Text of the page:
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Big Company Bias June 6, 2012

Posted by Tim Rodgers in job search, Organizational dynamics.
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Lately I’ve been spending some time talking with local entrepreneurs, all of whom are hoping for growth and most of whom are looking for talented people to help them grow. What I find interesting is that there’s a widely-held bias against hiring people who’ve worked at large, established companies. I’m sure that different hiring managers would describe their concerns differently, but the aggregate stereotypical “big company” person seems to be someone who waits for directions and isn’t willing to work long hours. The skills may be there, but the attitude and commitment are allegedly lacking.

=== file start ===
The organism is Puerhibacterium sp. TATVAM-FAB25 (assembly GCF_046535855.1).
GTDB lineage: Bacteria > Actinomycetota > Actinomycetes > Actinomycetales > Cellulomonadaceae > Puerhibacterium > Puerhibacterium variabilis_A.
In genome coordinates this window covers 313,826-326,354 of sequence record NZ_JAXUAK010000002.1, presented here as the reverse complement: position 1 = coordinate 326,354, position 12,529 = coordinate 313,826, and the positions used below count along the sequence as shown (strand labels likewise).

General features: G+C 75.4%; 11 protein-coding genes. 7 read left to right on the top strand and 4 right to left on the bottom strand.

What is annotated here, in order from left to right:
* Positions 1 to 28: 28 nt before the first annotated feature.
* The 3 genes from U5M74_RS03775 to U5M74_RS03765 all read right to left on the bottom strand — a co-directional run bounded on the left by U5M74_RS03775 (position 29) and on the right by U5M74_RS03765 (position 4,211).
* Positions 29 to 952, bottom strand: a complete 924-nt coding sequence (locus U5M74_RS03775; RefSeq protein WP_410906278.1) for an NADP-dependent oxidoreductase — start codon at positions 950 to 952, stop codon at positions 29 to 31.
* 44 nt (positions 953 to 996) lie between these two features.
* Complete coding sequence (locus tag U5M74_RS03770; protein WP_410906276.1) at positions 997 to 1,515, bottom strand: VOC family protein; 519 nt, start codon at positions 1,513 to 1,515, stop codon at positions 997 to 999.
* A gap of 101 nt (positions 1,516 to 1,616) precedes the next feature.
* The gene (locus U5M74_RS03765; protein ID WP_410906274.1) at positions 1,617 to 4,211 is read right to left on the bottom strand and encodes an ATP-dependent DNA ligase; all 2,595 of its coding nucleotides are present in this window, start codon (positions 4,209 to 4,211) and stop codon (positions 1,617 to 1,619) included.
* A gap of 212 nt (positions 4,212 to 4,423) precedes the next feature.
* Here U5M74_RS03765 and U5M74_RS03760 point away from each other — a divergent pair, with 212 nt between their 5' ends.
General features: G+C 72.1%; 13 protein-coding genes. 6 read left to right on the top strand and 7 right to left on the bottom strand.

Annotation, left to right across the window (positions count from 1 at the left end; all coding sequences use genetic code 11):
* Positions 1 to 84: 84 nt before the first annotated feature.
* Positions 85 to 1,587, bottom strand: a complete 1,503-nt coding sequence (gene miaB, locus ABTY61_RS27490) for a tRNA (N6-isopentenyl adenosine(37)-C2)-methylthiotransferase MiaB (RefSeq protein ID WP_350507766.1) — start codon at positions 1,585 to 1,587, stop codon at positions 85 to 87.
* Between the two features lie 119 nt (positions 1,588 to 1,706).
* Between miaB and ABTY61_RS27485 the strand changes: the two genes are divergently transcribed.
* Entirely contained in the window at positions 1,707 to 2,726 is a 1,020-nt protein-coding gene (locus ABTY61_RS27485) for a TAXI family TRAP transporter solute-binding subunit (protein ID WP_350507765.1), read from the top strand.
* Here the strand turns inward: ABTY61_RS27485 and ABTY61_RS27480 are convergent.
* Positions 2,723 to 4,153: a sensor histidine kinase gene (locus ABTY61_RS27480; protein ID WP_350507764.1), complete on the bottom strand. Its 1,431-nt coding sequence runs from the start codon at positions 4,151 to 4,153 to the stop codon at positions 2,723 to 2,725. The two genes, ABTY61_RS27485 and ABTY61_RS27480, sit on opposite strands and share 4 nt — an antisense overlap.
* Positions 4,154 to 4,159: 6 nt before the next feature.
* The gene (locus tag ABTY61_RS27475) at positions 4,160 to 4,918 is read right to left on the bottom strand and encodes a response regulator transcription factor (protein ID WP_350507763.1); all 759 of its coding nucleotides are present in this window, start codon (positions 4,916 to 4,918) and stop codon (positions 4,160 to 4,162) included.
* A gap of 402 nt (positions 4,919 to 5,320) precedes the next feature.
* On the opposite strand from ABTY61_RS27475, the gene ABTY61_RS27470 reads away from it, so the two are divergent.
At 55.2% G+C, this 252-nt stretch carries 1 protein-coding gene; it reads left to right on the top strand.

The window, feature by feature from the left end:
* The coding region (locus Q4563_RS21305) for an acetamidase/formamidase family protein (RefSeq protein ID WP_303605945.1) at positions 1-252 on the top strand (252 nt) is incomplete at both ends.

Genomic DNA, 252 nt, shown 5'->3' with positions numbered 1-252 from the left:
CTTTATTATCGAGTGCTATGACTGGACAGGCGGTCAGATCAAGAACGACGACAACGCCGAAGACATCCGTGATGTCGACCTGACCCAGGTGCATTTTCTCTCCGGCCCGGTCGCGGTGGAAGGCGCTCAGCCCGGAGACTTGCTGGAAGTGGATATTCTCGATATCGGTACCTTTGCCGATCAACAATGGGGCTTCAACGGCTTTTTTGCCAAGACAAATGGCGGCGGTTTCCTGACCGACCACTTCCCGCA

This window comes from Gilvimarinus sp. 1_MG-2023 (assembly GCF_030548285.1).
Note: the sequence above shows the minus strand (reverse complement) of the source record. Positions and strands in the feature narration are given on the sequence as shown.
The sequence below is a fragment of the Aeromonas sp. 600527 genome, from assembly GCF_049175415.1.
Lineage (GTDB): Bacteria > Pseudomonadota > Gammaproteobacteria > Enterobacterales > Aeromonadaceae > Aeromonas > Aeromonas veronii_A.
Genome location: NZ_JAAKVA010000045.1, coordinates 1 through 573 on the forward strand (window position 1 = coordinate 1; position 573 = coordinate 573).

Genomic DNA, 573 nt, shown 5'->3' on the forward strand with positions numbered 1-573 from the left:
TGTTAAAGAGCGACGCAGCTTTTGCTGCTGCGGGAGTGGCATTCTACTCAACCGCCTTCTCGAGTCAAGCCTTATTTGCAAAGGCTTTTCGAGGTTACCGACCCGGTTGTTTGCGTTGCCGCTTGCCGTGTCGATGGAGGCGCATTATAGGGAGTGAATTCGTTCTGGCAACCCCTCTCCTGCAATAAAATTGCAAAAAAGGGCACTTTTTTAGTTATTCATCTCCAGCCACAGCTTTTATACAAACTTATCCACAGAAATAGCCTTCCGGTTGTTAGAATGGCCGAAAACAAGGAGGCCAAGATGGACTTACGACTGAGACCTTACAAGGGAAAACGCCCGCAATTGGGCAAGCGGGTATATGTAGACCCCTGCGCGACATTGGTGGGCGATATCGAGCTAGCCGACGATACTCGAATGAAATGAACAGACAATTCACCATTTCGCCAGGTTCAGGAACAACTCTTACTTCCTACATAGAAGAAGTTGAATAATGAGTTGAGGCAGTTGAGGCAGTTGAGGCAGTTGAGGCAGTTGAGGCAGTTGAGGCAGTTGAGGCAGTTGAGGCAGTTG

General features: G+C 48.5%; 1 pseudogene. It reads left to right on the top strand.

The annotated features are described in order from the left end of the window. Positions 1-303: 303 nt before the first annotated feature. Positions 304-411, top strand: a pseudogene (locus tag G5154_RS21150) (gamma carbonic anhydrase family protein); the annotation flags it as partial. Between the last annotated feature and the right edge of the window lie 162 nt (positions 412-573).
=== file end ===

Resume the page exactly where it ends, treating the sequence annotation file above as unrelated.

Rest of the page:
I think it’s arguable whether people who fit that description are more likely to work at larger companies, but I don’t think arguing is going to change these beliefs. Entrepreneurial or early stage companies have a different culture, and if you’re looking for an opportunity to join them, and you’ve got a history of larger companies on your resume, then you’ve got to show that you have what it takes to succeed in a very different environment. Having the right skills and experience is great, but you also need to provide examples of the behaviors that are valued at smaller firms, including self-reliance, collaboration, flexibility, agility, speed, and comfort with ambiguity.

Come to think of it, aren’t those the same behaviors that should be valued at larger firms?

The success or failure of a smaller firm is more dependent on the individual contributions of each employee; there may not be someone else who can “take care of it.” Working in an entrepreneurial environment is not for everyone, but a big company veteran who can fit in is a valuable asset because of their knowledge of well-developed and proven business processes.

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